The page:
According to certain reports, Zack Greinke is unlikely to return to the Los Angeles Dodgers. Whether it’s the Dodgers’ desire to trim spending, or Greinke’s displeasure with the clubhouse culture (cough, Yasiel Puig, cough), the 2015 NL Cy Young runner-up and the Dodgers could be on the outs. It still seems unlikely to me that Greinke and the Dodgers will split, but if it happens the Dodgers will likely look to fill Greinke’s void with a pricey candidate like David Price or Jordan Zimmermann. If the Dodgers are serious about cutting costs, however, there is another interesting candidate for the team to consider — Wei-Yin Chen.
Chen, the 30-year-old left-hander from Taiwan, is coming off the best season of his four-year career with the Baltimore Orioles. For much of the 2015 season, Chen maintained an ERA below 3.00 before seeing a late season jump. Over the past two seasons, Chen has gone 27-14 with a 3.47 ERA and a 1.223 WHIP in 377 innings. For his career, Chen has a 46-32 record with a 3.72 ERA. He is a strike-thrower who eats innings. Despite what the peripheral numbers say (FIP is never kind to flyball pitchers), Chen is a reliable starter who should not be viewed as a regression candidate.
On the open market, Chen is likely a $15-16 million per year pitcher — half of the likely asking price of Greinke and Price. For a team like the Dodgers that supposedly wants to save money, Wei-Yin Chen warrants a long hard look. He is essentially a poor man’s, left-handed version of Zack Greinke.
Don’t believe me? Let’s look into the numbers.
Prior to signing with the Dodgers before the 2013 season, Greinke had compiled a 91-78 record in nine seasons with a 3.77 ERA in 1,492 innings with the Kansas City Royals, Milwaukee Brewers, and Los Angeles Angels. Greinke’s WHIP before joining the Dodgers was 1.247. Minus Greinke’s epic 2009 American League Cy Young season, he was a solid, above average starting pitcher. Joining the Dodgers, and taking advantage of pitching in one of the most pitcher-friendly divisions in baseball is what led to Greinke’s ascension to true superstardom. In three years with the Dodgers, Greinke has registered 17.5 WAR. In seven years with the Royals, Greinke was worth 26.2 WAR, and 10.4 of that WAR came in one season. Greinke is now 51-15 with a 2.30 ERA in 92 starts with the Dodgers, and more importantly, is now 29-5 with a 2.00 ERA in 47 starts at Dodger Stadium.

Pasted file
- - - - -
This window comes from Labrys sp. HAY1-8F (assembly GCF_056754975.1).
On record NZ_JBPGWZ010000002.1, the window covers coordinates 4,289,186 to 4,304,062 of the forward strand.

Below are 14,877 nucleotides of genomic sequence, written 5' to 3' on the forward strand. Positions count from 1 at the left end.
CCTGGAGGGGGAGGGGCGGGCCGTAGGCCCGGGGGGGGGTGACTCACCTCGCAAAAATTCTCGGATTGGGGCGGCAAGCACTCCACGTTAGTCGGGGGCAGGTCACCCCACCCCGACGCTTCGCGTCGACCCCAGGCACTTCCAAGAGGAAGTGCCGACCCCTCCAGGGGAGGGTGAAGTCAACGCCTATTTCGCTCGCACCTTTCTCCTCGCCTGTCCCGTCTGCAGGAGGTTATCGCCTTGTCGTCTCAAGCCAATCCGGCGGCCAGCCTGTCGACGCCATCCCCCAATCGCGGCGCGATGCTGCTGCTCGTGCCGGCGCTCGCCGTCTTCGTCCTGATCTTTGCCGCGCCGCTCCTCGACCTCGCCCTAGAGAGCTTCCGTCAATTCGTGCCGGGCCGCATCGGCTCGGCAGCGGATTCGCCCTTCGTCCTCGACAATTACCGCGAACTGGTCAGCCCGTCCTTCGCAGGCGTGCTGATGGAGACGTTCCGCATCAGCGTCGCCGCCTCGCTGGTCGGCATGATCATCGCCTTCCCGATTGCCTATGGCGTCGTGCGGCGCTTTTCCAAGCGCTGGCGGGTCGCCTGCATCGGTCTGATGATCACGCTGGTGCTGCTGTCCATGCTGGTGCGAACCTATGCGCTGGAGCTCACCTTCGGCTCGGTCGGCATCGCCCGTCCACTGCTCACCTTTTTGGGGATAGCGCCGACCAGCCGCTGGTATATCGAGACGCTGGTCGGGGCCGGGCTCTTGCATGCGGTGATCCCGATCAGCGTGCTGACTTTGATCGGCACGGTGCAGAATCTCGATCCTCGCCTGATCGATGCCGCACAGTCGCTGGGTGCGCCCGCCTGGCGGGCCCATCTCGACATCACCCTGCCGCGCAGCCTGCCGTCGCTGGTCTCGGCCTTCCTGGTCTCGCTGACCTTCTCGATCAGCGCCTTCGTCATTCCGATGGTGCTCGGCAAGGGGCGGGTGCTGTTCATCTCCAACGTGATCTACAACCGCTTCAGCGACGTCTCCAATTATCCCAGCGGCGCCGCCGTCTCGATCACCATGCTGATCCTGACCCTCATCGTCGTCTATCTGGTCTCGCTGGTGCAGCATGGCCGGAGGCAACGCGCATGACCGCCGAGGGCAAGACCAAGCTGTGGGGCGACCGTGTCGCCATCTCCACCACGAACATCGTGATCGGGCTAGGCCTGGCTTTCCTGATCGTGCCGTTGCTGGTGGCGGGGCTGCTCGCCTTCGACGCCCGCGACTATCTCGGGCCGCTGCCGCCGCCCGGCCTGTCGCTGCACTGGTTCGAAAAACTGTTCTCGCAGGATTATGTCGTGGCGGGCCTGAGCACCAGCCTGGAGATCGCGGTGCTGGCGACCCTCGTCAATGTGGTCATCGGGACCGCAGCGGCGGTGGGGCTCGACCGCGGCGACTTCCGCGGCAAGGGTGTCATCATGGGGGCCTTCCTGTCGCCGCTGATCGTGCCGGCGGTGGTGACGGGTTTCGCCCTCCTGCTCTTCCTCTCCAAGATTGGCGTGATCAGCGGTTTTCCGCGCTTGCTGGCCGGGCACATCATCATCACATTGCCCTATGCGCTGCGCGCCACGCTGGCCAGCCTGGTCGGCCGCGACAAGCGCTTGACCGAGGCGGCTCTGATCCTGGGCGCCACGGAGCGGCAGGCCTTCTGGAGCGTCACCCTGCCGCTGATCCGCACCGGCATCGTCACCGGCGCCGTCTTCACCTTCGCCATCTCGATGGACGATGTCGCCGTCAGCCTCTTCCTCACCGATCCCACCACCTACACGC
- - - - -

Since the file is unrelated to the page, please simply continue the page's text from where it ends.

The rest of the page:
The numbers that Wei-Yin Chen has posted over the first four years of his career are extremely comparable to the numbers Zack Greinke put up over the first nine years of his career. Greinke had that one dominant season, but otherwise was never an All-Star. Both pitchers have very similar profiles, if not from different sides of the rubber. Chen and Greinke both hover around 93 mph with their fastballs and mix in sliders, changeups and curveballs effectively. They change speeds, move the ball around the zone, and keep hitters off balance without racking up eye-popping strikeout totals. This approach has worked extremely well for Greinke with the Dodgers. Dodger Stadium and the weak-hitting NL West have turned him from fringe All-Star into a pitcher with a 1.66 ERA and borderline Hall of Famer with five to six more years of continued excellence.
In no way, shape, or form, should Chen be projected to begin pitching to sub-2.00 ERA seasons should he join the Dodgers, but he could easily shave another half a run from his ERA and give the Dodgers 200 innings of 2.75-3.00 ERA pitching every year for the next five seasons. Chen will come at a massive discount compared to Greinke, Price, and Zimmermann, but in the right setting, he will blossom into one of the better mid-tier starters in the league with upside to become a capable two in most rotations. The only factor that could keep the Dodgers out of the Chen market is a desire to avoid becoming too lefty-heavy in the rotation.
While most of the bluster surrounding the Dodgers and Greinke should be viewed as nothing more than free-agent vs. front office posturing at this point, Wei-Yin Chen should be another target for the Dodgers regardless of where Greinke signs. The 30-year-old could be the next pitcher to blossom into an All-Star thanks to the pitcher-friendly environs of Dodger Stadium.